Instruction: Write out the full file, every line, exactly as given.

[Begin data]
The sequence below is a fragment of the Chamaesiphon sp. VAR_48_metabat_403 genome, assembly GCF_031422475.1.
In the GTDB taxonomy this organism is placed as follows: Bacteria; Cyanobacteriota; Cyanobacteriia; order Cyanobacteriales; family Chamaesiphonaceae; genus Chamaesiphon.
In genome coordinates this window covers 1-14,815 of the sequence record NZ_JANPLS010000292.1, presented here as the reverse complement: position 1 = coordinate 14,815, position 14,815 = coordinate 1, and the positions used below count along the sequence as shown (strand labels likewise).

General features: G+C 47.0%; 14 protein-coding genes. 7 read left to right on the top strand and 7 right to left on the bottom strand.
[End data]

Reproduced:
The sequence below is a fragment of the Chamaesiphon sp. VAR_48_metabat_403 genome, assembly GCF_031422475.1.
In the GTDB taxonomy this organism is placed as follows: Bacteria; Cyanobacteriota; Cyanobacteriia; order Cyanobacteriales; family Chamaesiphonaceae; genus Chamaesiphon.
In genome coordinates this window covers 1-14,815 of the sequence record NZ_JANPLS010000292.1, presented here as the reverse complement: position 1 = coordinate 14,815, position 14,815 = coordinate 1, and the positions used below count along the sequence as shown (strand labels likewise).

General features: G+C 47.0%; 14 protein-coding genes. 7 read left to right on the top strand and 7 right to left on the bottom strand.